The Poetry Of Anne Finch An Essay In Interpretation

Tess Somervell is Research and Teaching Fellow at the University of Leeds, and Research Assistant on the AHRC-funded project British Romantic Writing and Environmental Catastrophe: romanticcatastrophe.uk.The very first lines of a poem Finch called ‘The Introduction’ deny that she is introducing her work to the world: ‘Did I, my lines intend for publick view,/How many censures, wou’d their faults persue’.to interpret them, not allegorically, but actually in their relation to human life.” In the twentieth century, as more and more scholars began to read and study Finch, they discussed her merit in these terms, arguing that she anticipated Wordsworth’s own interest in the ‘ennobling interchange’ between the poet’s mind and the natural world.

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The best way to understand and appreciate Finch is to try to view her from every direction: as a poet who looked back, forward, and around her all at once.

She looked back to the forms, genres, and conventions of the Restoration poetry that she grew up reading and hearing.

It was at court that she met her great love, Heneage Finch, and married him in 1684. Wordsworth’s words changed Finch’s posthumous fortunes. Her reputation declined through the eighteenth and nineteenth centuries, but in 1903 the critic Myra Reynolds published a new edition of Finch’s works.

When his nephew Charles died in 1712, Heneage became the fifth earl of Winchilsea and Anne the Countess of Winchilsea. Though she was praised as a poet by Swift and her friend Pope, Finch and her husband kept away from London society for the most part; they were Jacobites and non-jurors, having remained loyal to James II and Mary after the revolution of 1688. In her introduction, Reynolds interpreted Finch’s poetry in the light of Wordsworth’s commentary, portraying Finch as a ‘pre-Romantic’ poet possessed of Wordsworth’s own “power of fixing an exquisite regard on the commonest facts of nature, and his ability…

The translations of Anne Finch, Countess of Winchilsea (1661-1720), far exceed the commonplace function of importing the foreign into the domestic; instead, Finch draws on the power of translation as a vehicle of social and political critique, in order to articulate values usually marginalized within her culture.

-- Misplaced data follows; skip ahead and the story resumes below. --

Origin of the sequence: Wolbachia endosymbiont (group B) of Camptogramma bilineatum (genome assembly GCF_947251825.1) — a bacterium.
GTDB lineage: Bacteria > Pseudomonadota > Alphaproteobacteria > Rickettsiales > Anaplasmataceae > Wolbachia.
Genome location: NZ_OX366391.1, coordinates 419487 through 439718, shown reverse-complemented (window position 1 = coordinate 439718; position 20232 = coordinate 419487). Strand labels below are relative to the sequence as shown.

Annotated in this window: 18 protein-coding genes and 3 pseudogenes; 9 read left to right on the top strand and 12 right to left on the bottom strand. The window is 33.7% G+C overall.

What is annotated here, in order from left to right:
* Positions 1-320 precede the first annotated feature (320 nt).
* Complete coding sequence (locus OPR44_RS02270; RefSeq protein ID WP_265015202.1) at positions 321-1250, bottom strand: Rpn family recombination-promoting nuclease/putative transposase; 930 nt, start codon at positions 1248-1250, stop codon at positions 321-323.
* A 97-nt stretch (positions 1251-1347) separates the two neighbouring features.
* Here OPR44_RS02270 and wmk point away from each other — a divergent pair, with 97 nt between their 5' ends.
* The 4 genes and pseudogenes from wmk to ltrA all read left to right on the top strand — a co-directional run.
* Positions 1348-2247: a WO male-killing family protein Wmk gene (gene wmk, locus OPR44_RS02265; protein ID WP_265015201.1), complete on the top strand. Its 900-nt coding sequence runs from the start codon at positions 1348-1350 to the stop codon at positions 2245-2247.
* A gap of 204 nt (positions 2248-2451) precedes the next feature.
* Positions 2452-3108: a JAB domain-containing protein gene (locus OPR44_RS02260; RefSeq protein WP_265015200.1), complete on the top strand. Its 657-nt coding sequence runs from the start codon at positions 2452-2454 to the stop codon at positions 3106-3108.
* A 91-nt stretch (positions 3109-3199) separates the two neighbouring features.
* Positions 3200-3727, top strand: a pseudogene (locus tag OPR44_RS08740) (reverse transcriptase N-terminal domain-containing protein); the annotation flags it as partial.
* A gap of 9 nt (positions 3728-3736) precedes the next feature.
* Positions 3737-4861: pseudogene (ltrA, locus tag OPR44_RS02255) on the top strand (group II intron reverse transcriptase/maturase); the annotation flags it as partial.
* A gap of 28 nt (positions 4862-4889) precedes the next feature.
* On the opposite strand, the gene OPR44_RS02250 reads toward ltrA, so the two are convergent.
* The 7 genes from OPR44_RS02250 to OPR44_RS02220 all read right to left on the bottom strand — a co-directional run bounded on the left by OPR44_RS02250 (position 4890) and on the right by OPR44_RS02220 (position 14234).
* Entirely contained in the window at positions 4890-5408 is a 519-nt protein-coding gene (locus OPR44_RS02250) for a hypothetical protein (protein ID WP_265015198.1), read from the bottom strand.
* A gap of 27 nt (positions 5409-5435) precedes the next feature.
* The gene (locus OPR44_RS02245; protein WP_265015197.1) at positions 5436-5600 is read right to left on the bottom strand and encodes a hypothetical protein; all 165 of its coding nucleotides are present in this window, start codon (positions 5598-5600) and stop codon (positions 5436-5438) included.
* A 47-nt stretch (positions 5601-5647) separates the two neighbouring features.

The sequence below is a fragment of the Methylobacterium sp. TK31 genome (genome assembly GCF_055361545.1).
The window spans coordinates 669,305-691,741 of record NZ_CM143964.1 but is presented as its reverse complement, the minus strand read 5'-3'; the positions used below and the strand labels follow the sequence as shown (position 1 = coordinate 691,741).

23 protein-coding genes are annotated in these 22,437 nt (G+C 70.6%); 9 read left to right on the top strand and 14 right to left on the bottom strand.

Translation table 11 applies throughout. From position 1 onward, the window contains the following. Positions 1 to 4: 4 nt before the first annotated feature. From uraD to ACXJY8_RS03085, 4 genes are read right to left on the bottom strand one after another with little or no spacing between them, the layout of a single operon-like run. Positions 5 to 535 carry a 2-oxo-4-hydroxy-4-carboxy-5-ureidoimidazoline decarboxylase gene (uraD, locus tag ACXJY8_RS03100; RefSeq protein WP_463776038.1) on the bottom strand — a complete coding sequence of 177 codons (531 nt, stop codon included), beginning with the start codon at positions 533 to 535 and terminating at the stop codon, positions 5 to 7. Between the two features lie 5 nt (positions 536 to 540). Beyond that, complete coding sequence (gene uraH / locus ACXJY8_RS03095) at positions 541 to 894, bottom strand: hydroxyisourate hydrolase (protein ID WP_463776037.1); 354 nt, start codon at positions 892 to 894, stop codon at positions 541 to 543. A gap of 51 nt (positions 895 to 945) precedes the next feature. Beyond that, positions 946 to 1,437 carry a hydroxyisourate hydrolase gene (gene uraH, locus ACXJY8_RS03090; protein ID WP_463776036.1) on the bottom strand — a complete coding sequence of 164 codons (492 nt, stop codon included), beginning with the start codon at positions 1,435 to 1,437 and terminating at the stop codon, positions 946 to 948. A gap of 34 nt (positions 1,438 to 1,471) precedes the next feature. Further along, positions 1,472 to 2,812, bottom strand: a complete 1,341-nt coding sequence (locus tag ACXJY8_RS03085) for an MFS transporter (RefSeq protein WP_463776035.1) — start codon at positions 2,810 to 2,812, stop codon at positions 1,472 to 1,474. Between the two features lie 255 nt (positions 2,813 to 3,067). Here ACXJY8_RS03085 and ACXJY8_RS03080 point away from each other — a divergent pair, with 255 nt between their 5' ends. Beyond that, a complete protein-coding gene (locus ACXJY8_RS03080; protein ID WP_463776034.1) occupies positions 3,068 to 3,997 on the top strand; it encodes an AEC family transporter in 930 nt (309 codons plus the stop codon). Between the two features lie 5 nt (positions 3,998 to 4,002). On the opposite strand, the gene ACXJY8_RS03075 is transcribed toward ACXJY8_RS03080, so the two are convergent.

Translation granted her a literary authority--an authority born in part of precedent--to assert cultural values that many in her nation would have found bold or perhaps seditious.But of the forty-eight pieces chosen, exactly one third were by one poet: Anne Finch, Countess of Winchilsea.Ten years later Wordsworth was corresponding with Alexander Dyce, who had published included several poems by Finch, but Wordsworth implied that more could be added for a second edition: “There is one poetess to whose writings I am especially partial, the Countess of Winchelsea.(“She was unlucky in her models”, sighed Wordsworth.) From this angle, Finch looks less like a visionary pre-Romantic and more like a talented but typical Augustan poet.Even ‘A Nocturnal Reverie’, the Romantic favourite, is a poem of its time.Finch seems not only to have been Wordsworth’s favourite female poet, but one of his favourite poets altogether.His most important and influential endorsement was published in no less than the of Pope”.The natural world is the ‘inferior world’, even when the poet’s soul ‘thinks it like her own’ – a joyful delusion, but a delusion nonetheless.This resembles but is importantly different from Wordsworth’s own “ennobling interchange / Of action from within and from without: / The excellence, pure spirit, and best power, / Both of the object seen, and eye that sees.” For Finch, power lies not in nature but in heaven, and in what God imparts to the human soul.Anne Finch was born Anne Kingsmill, daughter of Sir William Kingsmill, in 1661, the year that Charles II was crowned.In 1682 she became maid of honour to Princess Mary of Modena, wife of the Duke of York, later James II.

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